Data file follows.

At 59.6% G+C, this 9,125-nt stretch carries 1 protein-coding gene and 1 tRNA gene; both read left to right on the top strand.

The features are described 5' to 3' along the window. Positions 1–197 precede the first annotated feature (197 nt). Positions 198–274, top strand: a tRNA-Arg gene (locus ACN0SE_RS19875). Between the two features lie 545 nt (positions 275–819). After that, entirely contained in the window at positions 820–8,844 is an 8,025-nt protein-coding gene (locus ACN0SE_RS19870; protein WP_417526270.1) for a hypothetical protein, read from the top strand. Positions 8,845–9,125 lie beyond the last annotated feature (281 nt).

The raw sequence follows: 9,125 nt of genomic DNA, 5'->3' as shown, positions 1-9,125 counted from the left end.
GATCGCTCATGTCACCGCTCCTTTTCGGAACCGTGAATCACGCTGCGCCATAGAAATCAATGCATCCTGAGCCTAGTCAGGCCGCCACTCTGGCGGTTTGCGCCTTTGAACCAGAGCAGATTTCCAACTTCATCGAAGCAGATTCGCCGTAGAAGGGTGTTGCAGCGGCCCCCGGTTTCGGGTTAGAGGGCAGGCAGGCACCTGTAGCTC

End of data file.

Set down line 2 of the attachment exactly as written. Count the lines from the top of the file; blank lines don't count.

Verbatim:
The features are described 5' to 3' along the window. Positions 1–197 precede the first annotated feature (197 nt). Positions 198–274, top strand: a tRNA-Arg gene (locus ACN0SE_RS19875). Between the two features lie 545 nt (positions 275–819). After that, entirely contained in the window at positions 820–8,844 is an 8,025-nt protein-coding gene (locus ACN0SE_RS19870; protein WP_417526270.1) for a hypothetical protein, read from the top strand. Positions 8,845–9,125 lie beyond the last annotated feature (281 nt).